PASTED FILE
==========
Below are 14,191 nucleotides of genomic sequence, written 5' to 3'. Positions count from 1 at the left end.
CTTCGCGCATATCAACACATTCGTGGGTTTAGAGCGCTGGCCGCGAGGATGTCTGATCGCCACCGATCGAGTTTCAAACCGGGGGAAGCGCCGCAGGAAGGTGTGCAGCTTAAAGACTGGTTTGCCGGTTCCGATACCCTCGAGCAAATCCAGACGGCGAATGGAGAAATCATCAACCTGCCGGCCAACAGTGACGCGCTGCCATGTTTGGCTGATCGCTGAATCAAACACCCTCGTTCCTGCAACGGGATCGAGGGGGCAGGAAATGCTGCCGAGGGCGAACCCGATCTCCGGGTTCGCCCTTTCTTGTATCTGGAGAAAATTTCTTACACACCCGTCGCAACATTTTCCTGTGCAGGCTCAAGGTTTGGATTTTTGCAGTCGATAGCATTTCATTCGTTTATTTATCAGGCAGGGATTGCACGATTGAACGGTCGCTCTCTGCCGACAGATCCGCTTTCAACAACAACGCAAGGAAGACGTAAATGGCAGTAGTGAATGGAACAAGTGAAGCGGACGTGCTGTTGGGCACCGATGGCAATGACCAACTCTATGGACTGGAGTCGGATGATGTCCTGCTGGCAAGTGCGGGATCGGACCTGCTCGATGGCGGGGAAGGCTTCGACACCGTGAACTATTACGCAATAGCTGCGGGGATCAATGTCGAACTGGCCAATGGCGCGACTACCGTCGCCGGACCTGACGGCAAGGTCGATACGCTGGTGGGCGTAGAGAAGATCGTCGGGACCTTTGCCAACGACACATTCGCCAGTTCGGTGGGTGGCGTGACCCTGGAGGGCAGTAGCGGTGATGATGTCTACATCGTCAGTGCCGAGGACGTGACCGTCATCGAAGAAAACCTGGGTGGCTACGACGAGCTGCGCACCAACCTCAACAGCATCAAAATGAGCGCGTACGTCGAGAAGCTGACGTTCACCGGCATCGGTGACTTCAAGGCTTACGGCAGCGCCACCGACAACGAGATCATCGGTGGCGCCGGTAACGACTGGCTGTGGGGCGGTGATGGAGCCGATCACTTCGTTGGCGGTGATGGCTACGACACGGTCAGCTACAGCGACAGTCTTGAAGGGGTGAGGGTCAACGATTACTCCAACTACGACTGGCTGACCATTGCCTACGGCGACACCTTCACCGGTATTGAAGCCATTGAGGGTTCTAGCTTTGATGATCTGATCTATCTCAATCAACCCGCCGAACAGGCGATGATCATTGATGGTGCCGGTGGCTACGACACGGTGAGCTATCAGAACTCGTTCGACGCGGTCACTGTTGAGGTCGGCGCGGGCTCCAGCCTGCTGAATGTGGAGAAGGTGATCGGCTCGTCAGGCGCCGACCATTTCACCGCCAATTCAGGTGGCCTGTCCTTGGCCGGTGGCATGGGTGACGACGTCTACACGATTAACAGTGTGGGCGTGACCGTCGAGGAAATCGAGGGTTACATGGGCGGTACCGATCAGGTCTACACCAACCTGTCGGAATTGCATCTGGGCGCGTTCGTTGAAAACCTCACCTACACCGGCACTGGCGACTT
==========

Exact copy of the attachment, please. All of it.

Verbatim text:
Below are 14,191 nucleotides of genomic sequence, written 5' to 3'. Positions count from 1 at the left end.
CTTCGCGCATATCAACACATTCGTGGGTTTAGAGCGCTGGCCGCGAGGATGTCTGATCGCCACCGATCGAGTTTCAAACCGGGGGAAGCGCCGCAGGAAGGTGTGCAGCTTAAAGACTGGTTTGCCGGTTCCGATACCCTCGAGCAAATCCAGACGGCGAATGGAGAAATCATCAACCTGCCGGCCAACAGTGACGCGCTGCCATGTTTGGCTGATCGCTGAATCAAACACCCTCGTTCCTGCAACGGGATCGAGGGGGCAGGAAATGCTGCCGAGGGCGAACCCGATCTCCGGGTTCGCCCTTTCTTGTATCTGGAGAAAATTTCTTACACACCCGTCGCAACATTTTCCTGTGCAGGCTCAAGGTTTGGATTTTTGCAGTCGATAGCATTTCATTCGTTTATTTATCAGGCAGGGATTGCACGATTGAACGGTCGCTCTCTGCCGACAGATCCGCTTTCAACAACAACGCAAGGAAGACGTAAATGGCAGTAGTGAATGGAACAAGTGAAGCGGACGTGCTGTTGGGCACCGATGGCAATGACCAACTCTATGGACTGGAGTCGGATGATGTCCTGCTGGCAAGTGCGGGATCGGACCTGCTCGATGGCGGGGAAGGCTTCGACACCGTGAACTATTACGCAATAGCTGCGGGGATCAATGTCGAACTGGCCAATGGCGCGACTACCGTCGCCGGACCTGACGGCAAGGTCGATACGCTGGTGGGCGTAGAGAAGATCGTCGGGACCTTTGCCAACGACACATTCGCCAGTTCGGTGGGTGGCGTGACCCTGGAGGGCAGTAGCGGTGATGATGTCTACATCGTCAGTGCCGAGGACGTGACCGTCATCGAAGAAAACCTGGGTGGCTACGACGAGCTGCGCACCAACCTCAACAGCATCAAAATGAGCGCGTACGTCGAGAAGCTGACGTTCACCGGCATCGGTGACTTCAAGGCTTACGGCAGCGCCACCGACAACGAGATCATCGGTGGCGCCGGTAACGACTGGCTGTGGGGCGGTGATGGAGCCGATCACTTCGTTGGCGGTGATGGCTACGACACGGTCAGCTACAGCGACAGTCTTGAAGGGGTGAGGGTCAACGATTACTCCAACTACGACTGGCTGACCATTGCCTACGGCGACACCTTCACCGGTATTGAAGCCATTGAGGGTTCTAGCTTTGATGATCTGATCTATCTCAATCAACCCGCCGAACAGGCGATGATCATTGATGGTGCCGGTGGCTACGACACGGTGAGCTATCAGAACTCGTTCGACGCGGTCACTGTTGAGGTCGGCGCGGGCTCCAGCCTGCTGAATGTGGAGAAGGTGATCGGCTCGTCAGGCGCCGACCATTTCACCGCCAATTCAGGTGGCCTGTCCTTGGCCGGTGGCATGGGTGACGACGTCTACACGATTAACAGTGTGGGCGTGACCGTCGAGGAAATCGAGGGTTACATGGGCGGTACCGATCAGGTCTACACCAACCTGTCGGAATTGCATCTGGGCGCGTTCGTTGAAAACCTCACCTACACCGGCACTGGCGACTT